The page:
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Sunday, 1 November 2009

A patchwork and quilting extravaganza

(Falling behind again!  I’m up in Inverness this weekend visiting my friends Janet and Ray.  Just doing this a bit at a time to keep it going.  I’ve posted a piece already today, about my visit to downtown Toronto.  Scroll down and take a look!)

Back in Canada….

Jean was very keen to take me to Millbank about an hour out of the city to see the Mennonite community out there.  The Mennonite people  - from whom the Amish have devolved - have chosen to live in an old style of life, without modern conveniences of electricity, cars,mennonite travel telephones, etc. and dress basically in what you would call a uniform, The men wear old fashioned suits and big black hats, with their hair cut pudding-basin style, and they sport beards and no moustaches! The women and girls all have their hair parted in the centre and scraped back  off their faces.  They wear little white bonnets from a young age, and very plain blue  dresses with white aprons over them.

  mennonite farm The guys farm maize






mennonite farm3and keep a few animals; some are also beautiful wood workers; the women look after their homes and families and make patchwork quilts which they sell to help the family income.  The day we visited a few farms were open to the public, so we went specifically to see the quilting.  I was allowed to take photos of any amount of quilts but not of them or their homes. 

So let me show you some of the exquisite quilts….. mennonite quilts general view first a general view of a room decorated specially for the open doors day,




and now some closer up views.mennonite quilt detail

….the centre of the quilt in the middle of the above photo….





mennonite quilt detail corner


….and its corner.






Patchworkers will recognise these traditional patterns:

mennites millbank and st jacobs 049


the maple leaf




mennonite two quilts


don’t know the name of this design,




mennonite quilts




but there were others, and I include some close ups next……

mennonite quilt close detail4a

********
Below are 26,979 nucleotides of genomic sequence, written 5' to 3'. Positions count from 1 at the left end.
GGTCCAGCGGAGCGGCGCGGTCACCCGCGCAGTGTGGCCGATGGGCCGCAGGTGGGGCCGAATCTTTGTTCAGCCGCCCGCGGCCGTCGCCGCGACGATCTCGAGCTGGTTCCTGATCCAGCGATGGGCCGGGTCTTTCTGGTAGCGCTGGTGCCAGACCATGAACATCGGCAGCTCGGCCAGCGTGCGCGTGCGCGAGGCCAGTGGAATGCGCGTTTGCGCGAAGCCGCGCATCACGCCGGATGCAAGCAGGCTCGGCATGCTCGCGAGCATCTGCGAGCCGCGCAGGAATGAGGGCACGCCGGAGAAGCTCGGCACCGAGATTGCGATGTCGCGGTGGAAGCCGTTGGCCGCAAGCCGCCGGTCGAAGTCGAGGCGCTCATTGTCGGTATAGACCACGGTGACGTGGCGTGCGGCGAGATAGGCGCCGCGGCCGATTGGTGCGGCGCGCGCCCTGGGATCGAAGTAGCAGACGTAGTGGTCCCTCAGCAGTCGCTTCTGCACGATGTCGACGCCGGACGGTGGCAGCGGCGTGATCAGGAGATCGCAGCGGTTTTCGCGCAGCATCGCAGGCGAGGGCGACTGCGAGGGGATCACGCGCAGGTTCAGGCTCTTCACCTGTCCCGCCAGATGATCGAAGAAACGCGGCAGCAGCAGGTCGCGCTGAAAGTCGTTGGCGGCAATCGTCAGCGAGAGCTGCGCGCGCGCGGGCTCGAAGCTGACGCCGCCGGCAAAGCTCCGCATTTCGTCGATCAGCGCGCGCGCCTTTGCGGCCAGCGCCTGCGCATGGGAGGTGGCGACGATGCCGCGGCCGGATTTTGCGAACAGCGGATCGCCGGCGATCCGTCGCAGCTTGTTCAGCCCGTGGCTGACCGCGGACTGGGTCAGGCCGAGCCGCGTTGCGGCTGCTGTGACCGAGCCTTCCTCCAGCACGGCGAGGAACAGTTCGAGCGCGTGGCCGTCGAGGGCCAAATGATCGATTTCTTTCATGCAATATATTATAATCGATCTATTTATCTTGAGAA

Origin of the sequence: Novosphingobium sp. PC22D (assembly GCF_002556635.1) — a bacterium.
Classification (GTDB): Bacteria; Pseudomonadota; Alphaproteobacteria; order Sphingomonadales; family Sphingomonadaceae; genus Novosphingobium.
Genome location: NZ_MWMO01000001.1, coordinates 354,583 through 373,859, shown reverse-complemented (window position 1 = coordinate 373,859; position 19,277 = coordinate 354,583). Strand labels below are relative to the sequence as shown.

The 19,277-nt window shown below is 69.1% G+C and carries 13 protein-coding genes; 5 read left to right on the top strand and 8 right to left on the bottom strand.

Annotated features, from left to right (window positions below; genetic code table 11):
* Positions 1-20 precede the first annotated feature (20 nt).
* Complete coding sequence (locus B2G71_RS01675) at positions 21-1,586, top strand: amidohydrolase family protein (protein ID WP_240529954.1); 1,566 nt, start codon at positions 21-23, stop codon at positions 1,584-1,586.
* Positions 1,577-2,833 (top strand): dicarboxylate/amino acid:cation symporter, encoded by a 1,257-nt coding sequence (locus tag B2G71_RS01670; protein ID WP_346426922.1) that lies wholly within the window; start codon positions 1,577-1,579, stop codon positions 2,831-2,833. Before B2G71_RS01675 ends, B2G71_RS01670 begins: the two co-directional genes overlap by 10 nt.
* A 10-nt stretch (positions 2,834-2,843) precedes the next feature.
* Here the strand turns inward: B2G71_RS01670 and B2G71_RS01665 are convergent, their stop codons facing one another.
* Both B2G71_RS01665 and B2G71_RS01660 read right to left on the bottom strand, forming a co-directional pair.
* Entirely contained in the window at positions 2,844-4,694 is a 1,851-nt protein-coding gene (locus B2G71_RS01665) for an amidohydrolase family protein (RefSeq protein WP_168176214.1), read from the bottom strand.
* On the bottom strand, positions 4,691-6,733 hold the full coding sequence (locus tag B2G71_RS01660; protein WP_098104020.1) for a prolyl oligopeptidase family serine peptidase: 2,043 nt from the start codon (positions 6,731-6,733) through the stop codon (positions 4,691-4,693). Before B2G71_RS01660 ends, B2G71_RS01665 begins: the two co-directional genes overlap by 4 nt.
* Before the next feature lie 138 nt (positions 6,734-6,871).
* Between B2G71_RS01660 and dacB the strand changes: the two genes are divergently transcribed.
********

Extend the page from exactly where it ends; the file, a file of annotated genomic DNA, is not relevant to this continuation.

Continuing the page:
st jacobs quilts13

I love the quilting that fills the plain background.  I took lots more photos but I can’t show you them all



mennonite quilt panel on treadle2


This is how a lot of the sewing is done, on a treadle sewing machine – no electricity, remember!




mennonite farm and quilts

At this farm the farmer was also a woodworker who made cedar chests – storage boxes, etc – which he also had on display in the garden.  I wasn’t keen on them myself, though I could appreciate the inlay work he had done on the fronts.  Sorry, no pics of those!  I forgot!

mennonite farmhouse


This is the other farmhouse, where the big display I showed you earlier was laid out, and where the sewing machine was.


st jacobs shops After leaving the Mennonites, we headed for St Jacobs which turned out to be a very attractive town with lots of interesting little shops, which sold …… quilts – among other things.   First of all though

 st josephs quilts2we visited a small shopping mall where we found a small exhibition of more modern patchwork and quilting.

It was superb!



st josephs quilts


Look at those 3D monarch butterflies…..


mennites millbank and st jacobs 097

st josephs quilts1

I love this one.





st josephs quilts3




This is unusual  and rather clever, made up of  all these little squares!

st josephs quilts3a






st josephs quilts5




This was a method I hadn’t seen before…. stamps sewn into a felt quilt under a layer of net!




Oh I could go on and on, but enough’s enough for now!


Talk again soon.

1 comment:

Mary said...